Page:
Anthrax is an infection caused by the bacteria Bacillus anthracis, which lives in soil. (Both the infection and the bacteria are often referred to as anthrax.) People can accidentally get anthrax infections when they handle the skin or meat of infected animals. But anthrax can also be a dangerous bioweapon: in 2001, anthrax spores sent in the mailinfected 22 people and killed five of them.

Once the spores enter the body, they germinate and multiply, causing a flu-like illness that poisons the blood. At least 85 percent of people infected by inhaling the spores die if left untreated, sometimes within just one to two days after symptoms appear. (Anthrax infections of the skin, by contrast, tend to be less fatal.) For people especially at risk of contracting anthrax, like lab workers or people who work with animal hair, there’s a vaccine. For the rest of us, there are antibiotics — but these work best when they’re started as soon as possible after exposure.

So it’s important to detect anthrax fast. Right now, one of the most common methods is to analyze the genetic material of the spores or, once someone is infected, of the bacteria found in infected tissue. But that typically requires giving the spores a little time to multiply in order to yield enough genetic material to analyze. “It’s still going to take the better part of a day with the most rapid approaches to get a result,” says bacteriologist George Stewart at the University of Missouri, who has also developed an anthrax detector and was not involved in this study.

In search of a quicker screening technique, the study’s lead author, physicist YongKeun Park, teamed up with South Korea’s Agency for Defense Development. The goal is to be prepared in case North Korea is developing anthrax as a bioweapon, he says.
Park turned to an imaging technique called holographic microscopy: unlike conventional microscopes, which can only capture the intensity of the light scattering off an object, a holographic microscope can also capture the direction that light is traveling. Since the structure and makeup of a cell can change how light bounces off of it, the researchers suspected that the holographic microscope might capture key, but subtle, differences between spores produced by anthrax and those produced by closely related, but less toxic species.

Park and his team then trained a deep learning algorithm to spot these key differences in more than 400 individual spores from five different species of bacteria. One species was Bacillus anthracis, which causes anthrax, and four were closely related doppelgängers. The researchers didn’t tell the neural network exactly how to spot the different species — the AI figured that out on its own. After some training, it could distinguish the anthrax spores from the non-anthrax doppelgänger species about 96 percent of the time.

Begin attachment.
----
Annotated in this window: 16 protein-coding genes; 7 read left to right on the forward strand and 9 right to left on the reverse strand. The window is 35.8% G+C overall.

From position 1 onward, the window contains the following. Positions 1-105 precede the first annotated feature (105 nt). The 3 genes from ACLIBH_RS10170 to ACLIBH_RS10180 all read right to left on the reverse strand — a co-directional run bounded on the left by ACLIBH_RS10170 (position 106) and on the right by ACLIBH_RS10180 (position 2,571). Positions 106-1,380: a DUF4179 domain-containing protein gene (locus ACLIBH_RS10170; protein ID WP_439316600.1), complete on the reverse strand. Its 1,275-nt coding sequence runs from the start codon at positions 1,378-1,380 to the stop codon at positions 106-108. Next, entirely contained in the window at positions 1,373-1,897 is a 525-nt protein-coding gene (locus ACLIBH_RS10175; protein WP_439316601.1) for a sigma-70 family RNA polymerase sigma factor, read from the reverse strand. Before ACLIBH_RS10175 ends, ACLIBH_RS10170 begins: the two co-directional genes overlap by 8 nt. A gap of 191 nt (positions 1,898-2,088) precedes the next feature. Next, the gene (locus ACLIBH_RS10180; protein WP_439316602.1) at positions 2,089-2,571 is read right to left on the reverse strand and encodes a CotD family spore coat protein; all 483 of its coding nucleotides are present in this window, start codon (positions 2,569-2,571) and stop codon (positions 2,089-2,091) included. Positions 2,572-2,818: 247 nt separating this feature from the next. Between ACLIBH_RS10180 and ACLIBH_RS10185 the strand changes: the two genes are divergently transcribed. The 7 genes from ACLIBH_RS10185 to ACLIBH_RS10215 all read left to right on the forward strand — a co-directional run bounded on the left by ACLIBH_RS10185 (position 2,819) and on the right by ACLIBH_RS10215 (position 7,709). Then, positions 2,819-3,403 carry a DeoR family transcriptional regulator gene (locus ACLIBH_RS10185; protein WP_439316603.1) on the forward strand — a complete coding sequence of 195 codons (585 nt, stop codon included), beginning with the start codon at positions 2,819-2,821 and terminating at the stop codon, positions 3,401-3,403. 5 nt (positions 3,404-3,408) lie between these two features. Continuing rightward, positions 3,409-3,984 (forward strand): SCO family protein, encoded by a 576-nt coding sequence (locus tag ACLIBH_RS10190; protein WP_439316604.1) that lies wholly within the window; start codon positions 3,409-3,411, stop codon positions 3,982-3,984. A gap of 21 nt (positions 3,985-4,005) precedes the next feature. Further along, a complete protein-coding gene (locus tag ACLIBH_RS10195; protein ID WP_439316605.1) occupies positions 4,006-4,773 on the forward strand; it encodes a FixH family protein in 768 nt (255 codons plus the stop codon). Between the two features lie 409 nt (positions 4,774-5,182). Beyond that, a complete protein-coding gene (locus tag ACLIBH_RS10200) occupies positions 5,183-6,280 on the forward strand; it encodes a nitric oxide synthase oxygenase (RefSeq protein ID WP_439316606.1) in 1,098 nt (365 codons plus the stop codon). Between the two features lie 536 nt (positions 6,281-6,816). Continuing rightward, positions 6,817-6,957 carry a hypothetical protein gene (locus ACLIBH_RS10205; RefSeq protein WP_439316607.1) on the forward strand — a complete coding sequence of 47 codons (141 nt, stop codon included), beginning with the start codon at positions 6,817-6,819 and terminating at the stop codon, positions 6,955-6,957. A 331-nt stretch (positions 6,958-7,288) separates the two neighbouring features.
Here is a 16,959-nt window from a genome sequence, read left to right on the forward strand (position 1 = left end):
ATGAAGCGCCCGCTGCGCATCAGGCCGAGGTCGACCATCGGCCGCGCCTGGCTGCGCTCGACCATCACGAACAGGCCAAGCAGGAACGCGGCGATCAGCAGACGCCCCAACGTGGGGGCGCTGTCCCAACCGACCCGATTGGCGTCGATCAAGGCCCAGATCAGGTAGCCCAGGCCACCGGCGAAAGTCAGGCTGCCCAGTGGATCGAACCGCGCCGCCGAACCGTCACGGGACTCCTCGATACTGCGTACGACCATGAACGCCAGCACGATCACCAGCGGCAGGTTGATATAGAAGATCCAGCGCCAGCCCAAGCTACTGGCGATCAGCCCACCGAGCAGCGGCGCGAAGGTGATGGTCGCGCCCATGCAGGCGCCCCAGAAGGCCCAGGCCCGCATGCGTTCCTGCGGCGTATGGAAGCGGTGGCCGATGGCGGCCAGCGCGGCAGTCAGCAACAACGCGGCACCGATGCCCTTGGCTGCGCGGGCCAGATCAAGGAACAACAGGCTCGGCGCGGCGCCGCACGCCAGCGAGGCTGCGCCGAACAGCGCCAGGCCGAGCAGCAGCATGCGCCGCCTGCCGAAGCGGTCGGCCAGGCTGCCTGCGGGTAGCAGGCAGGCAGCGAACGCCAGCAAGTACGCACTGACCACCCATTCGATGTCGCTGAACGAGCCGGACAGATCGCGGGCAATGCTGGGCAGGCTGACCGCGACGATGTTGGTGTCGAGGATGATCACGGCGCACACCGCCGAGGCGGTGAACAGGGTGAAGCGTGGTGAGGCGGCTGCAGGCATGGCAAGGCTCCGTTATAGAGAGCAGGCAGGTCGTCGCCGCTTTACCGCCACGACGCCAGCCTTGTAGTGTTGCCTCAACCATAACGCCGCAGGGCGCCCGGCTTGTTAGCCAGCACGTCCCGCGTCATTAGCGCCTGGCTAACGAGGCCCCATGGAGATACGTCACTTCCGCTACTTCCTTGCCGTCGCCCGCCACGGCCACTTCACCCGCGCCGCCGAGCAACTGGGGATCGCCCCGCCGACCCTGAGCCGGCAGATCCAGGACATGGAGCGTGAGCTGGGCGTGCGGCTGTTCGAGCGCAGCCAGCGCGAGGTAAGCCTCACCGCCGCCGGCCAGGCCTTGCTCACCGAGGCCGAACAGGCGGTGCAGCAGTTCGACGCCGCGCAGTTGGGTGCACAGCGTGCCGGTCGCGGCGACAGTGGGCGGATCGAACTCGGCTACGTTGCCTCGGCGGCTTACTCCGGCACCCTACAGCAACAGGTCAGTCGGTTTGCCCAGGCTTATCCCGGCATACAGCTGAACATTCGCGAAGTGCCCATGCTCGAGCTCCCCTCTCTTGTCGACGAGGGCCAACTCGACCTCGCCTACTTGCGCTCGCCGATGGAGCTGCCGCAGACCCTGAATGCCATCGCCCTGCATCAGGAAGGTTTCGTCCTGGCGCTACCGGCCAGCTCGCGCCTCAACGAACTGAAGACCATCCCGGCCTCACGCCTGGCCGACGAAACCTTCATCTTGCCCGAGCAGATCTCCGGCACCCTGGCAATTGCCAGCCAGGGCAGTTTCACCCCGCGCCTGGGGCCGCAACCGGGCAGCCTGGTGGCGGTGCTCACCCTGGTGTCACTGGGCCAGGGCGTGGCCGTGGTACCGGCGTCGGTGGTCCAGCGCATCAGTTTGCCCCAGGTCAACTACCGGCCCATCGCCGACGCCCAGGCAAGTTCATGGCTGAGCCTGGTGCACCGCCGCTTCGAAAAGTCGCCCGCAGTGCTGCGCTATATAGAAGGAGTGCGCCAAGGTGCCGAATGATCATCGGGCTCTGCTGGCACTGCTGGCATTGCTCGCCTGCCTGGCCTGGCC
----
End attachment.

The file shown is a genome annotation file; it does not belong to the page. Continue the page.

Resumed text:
The technique isn’t perfect, and as a tool intended to detect bioweapons, it has to be. “The drawback is that the accuracy is lower than conventional methods,” Park says. There are also multiple strains of each of the bacteria species analyzed — but the machine was trained on only one strain per species. Subtle differences between the strains might be able to throw off the algorithm, Stewart says. Still, the new technique is so rapid that it could come in handy. “It doesn’t require culturing organisms, it doesn’t require extracting DNA, it doesn’t require much of anything other than being able to visualize the spores themselves,” Stewart says.

Next, Park wants to feed the neural network more spore images, in order to boost accuracy. In the meantime, the method could be used as a pre-screening tool to rapidly determine whether a white powder that people have been exposed to is anthrax, and if they should start antibiotics. A slower, more accurate method could then confirm the results.

“This paper will not change everything,” Park says, but it’s one step toward a method that can quickly detect anthrax. “It could enhance our preparation for this kind of biological threat.”

App Vs. Website: Which Best Protects Your Privacy? It Depends

 Should you use the app—or a web browser—for that? That’s the ques­tion that North­eastern researchers, led by assis­tant pro­fessor David Choffnes, ask in new research that explores how free app– and web-based ser­vices on Android and iOS mobile devices com­pare with respect to pro­tecting users’ privacy.

In par­tic­ular, the team inves­ti­gated the degree to which each plat­form leaks per­son­ally iden­ti­fi­able information—ranging from birth­dates and loca­tions to passwords—to the adver­tisers and data ana­lytics com­pa­nies that the ser­vices rely on to help finance their operations.